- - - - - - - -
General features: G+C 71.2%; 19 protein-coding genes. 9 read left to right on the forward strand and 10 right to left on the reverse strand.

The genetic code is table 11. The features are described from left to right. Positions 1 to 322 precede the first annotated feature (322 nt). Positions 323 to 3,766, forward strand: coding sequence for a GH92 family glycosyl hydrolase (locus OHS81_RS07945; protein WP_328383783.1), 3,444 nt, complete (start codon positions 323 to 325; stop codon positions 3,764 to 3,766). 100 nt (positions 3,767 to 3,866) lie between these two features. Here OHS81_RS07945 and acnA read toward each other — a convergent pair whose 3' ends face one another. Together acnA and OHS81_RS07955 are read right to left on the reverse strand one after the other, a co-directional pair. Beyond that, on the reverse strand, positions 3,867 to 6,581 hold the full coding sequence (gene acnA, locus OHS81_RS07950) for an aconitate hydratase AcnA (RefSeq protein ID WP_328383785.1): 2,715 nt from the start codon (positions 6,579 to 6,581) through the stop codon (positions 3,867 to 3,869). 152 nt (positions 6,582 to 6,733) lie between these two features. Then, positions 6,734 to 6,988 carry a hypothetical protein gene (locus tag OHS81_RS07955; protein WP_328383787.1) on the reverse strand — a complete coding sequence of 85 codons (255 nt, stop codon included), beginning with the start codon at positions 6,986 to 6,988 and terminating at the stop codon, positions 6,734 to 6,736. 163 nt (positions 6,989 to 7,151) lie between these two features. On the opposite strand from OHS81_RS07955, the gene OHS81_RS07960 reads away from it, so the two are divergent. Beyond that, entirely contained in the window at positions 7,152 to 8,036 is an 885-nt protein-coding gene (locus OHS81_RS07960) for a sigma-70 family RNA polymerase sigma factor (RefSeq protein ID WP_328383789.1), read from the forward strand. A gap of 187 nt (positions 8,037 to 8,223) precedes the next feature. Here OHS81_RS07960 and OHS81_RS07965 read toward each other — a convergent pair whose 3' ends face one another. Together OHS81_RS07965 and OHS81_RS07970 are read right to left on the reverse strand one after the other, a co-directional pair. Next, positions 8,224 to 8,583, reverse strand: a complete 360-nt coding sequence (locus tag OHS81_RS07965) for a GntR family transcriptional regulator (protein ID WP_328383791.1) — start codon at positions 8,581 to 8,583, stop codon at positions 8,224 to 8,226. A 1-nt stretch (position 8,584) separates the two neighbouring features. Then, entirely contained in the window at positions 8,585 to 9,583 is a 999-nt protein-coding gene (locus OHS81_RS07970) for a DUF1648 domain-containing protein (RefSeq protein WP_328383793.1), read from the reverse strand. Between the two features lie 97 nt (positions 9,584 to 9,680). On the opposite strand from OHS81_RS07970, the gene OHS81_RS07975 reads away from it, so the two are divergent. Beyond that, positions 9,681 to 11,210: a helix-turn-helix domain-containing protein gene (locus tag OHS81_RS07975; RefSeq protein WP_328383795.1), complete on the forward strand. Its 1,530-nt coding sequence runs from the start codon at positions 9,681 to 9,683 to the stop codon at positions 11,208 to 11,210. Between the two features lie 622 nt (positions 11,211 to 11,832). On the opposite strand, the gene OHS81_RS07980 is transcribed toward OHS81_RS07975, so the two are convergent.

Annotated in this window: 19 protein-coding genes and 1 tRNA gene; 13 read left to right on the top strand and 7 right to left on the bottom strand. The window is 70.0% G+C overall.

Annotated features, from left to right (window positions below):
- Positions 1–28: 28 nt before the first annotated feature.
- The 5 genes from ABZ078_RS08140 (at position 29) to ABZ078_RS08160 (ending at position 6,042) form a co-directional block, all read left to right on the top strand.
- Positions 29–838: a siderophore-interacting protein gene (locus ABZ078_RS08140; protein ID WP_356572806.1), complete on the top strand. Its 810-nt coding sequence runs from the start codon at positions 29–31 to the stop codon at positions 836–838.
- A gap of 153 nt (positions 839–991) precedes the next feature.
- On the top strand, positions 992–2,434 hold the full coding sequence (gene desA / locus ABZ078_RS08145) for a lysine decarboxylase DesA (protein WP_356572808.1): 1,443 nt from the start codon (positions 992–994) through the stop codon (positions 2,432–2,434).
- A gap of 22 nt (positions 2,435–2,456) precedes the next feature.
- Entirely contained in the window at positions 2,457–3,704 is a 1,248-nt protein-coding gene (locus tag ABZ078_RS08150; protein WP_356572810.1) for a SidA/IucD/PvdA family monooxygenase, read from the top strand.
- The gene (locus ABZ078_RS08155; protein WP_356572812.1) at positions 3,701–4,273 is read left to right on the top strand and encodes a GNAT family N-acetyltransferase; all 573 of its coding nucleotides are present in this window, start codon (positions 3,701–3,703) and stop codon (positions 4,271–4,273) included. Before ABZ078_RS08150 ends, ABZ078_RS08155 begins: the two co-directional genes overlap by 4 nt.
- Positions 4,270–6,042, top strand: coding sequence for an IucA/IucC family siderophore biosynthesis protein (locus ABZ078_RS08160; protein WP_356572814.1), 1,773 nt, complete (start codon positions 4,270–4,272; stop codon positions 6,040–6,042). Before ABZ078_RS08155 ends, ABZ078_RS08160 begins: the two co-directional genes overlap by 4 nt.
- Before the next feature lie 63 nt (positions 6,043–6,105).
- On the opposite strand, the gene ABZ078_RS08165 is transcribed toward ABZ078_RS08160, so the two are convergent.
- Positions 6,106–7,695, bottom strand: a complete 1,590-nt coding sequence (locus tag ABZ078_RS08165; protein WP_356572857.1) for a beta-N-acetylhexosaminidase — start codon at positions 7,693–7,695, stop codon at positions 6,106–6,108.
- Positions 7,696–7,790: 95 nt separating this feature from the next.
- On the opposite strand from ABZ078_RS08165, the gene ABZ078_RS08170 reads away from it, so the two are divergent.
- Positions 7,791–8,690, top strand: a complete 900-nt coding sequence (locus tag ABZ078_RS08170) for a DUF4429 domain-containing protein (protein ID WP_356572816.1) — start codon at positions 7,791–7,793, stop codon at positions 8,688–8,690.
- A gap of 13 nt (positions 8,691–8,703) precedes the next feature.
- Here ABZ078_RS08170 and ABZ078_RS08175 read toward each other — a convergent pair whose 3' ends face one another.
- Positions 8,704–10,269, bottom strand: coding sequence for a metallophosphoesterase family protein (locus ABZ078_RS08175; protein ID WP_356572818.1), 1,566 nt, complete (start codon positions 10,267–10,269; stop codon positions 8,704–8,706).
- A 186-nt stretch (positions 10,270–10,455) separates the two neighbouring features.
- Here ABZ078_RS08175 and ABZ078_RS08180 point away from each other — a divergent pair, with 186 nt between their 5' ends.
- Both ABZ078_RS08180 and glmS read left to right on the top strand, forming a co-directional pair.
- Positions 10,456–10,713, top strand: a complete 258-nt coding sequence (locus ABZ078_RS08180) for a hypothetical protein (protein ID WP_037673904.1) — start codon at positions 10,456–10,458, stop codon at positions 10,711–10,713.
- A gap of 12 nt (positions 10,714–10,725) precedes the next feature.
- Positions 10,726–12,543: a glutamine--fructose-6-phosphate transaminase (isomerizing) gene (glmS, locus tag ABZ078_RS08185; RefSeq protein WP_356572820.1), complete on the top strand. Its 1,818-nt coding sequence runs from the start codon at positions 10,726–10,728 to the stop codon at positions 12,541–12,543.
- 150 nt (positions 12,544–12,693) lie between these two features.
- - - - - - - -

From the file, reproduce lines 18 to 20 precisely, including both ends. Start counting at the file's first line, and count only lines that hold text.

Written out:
- On the opposite strand from ABZ078_RS08165, the gene ABZ078_RS08170 reads away from it, so the two are divergent.
- Positions 7,791–8,690, top strand: a complete 900-nt coding sequence (locus tag ABZ078_RS08170) for a DUF4429 domain-containing protein (protein ID WP_356572816.1) — start codon at positions 7,791–7,793, stop codon at positions 8,688–8,690.
- A gap of 13 nt (positions 8,691–8,703) precedes the next feature.